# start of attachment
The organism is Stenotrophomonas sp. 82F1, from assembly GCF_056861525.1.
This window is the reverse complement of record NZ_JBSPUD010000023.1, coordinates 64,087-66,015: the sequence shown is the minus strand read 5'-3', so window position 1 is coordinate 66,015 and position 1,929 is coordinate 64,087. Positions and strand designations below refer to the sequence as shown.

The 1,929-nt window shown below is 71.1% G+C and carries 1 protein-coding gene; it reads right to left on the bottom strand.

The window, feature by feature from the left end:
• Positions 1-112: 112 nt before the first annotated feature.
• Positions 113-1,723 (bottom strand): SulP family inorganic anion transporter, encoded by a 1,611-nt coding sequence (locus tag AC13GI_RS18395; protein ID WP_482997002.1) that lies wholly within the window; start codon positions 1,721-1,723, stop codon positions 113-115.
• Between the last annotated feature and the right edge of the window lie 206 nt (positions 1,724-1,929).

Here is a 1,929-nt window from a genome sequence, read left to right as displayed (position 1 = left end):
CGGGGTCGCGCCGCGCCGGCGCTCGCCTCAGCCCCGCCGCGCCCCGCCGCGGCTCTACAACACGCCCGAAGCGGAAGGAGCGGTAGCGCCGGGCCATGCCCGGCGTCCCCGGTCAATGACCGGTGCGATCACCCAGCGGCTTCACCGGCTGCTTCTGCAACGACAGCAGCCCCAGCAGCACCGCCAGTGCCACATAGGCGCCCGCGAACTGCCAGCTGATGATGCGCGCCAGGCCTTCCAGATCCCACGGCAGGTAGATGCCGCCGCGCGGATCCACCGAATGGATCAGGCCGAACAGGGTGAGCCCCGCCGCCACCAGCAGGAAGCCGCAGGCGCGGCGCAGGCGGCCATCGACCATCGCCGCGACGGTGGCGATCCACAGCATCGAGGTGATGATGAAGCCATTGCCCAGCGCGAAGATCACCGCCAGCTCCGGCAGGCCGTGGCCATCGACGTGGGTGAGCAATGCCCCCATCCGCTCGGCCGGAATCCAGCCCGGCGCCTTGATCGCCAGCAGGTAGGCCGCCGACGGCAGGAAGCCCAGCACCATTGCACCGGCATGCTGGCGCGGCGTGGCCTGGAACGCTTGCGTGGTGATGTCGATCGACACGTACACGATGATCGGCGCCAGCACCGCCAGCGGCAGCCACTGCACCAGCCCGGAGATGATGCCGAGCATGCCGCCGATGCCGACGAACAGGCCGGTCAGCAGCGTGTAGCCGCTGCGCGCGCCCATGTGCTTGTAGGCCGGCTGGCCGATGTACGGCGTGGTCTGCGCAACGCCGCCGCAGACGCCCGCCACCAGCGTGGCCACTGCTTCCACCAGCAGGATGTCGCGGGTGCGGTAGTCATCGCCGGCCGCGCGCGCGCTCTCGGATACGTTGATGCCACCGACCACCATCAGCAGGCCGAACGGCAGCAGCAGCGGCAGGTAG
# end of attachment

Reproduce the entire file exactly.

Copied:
The organism is Stenotrophomonas sp. 82F1, from assembly GCF_056861525.1.
This window is the reverse complement of record NZ_JBSPUD010000023.1, coordinates 64,087-66,015: the sequence shown is the minus strand read 5'-3', so window position 1 is coordinate 66,015 and position 1,929 is coordinate 64,087. Positions and strand designations below refer to the sequence as shown.

The 1,929-nt window shown below is 71.1% G+C and carries 1 protein-coding gene; it reads right to left on the bottom strand.

The window, feature by feature from the left end:
• Positions 1-112: 112 nt before the first annotated feature.
• Positions 113-1,723 (bottom strand): SulP family inorganic anion transporter, encoded by a 1,611-nt coding sequence (locus tag AC13GI_RS18395; protein ID WP_482997002.1) that lies wholly within the window; start codon positions 1,721-1,723, stop codon positions 113-115.
• Between the last annotated feature and the right edge of the window lie 206 nt (positions 1,724-1,929).

Here is a 1,929-nt window from a genome sequence, read left to right as displayed (position 1 = left end):
CGGGGTCGCGCCGCGCCGGCGCTCGCCTCAGCCCCGCCGCGCCCCGCCGCGGCTCTACAACACGCCCGAAGCGGAAGGAGCGGTAGCGCCGGGCCATGCCCGGCGTCCCCGGTCAATGACCGGTGCGATCACCCAGCGGCTTCACCGGCTGCTTCTGCAACGACAGCAGCCCCAGCAGCACCGCCAGTGCCACATAGGCGCCCGCGAACTGCCAGCTGATGATGCGCGCCAGGCCTTCCAGATCCCACGGCAGGTAGATGCCGCCGCGCGGATCCACCGAATGGATCAGGCCGAACAGGGTGAGCCCCGCCGCCACCAGCAGGAAGCCGCAGGCGCGGCGCAGGCGGCCATCGACCATCGCCGCGACGGTGGCGATCCACAGCATCGAGGTGATGATGAAGCCATTGCCCAGCGCGAAGATCACCGCCAGCTCCGGCAGGCCGTGGCCATCGACGTGGGTGAGCAATGCCCCCATCCGCTCGGCCGGAATCCAGCCCGGCGCCTTGATCGCCAGCAGGTAGGCCGCCGACGGCAGGAAGCCCAGCACCATTGCACCGGCATGCTGGCGCGGCGTGGCCTGGAACGCTTGCGTGGTGATGTCGATCGACACGTACACGATGATCGGCGCCAGCACCGCCAGCGGCAGCCACTGCACCAGCCCGGAGATGATGCCGAGCATGCCGCCGATGCCGACGAACAGGCCGGTCAGCAGCGTGTAGCCGCTGCGCGCGCCCATGTGCTTGTAGGCCGGCTGGCCGATGTACGGCGTGGTCTGCGCAACGCCGCCGCAGACGCCCGCCACCAGCGTGGCCACTGCTTCCACCAGCAGGATGTCGCGGGTGCGGTAGTCATCGCCGGCCGCGCGCGCGCTCTCGGATACGTTGATGCCACCGACCACCATCAGCAGGCCGAACGGCAGCAGCAGCGGCAGGTAG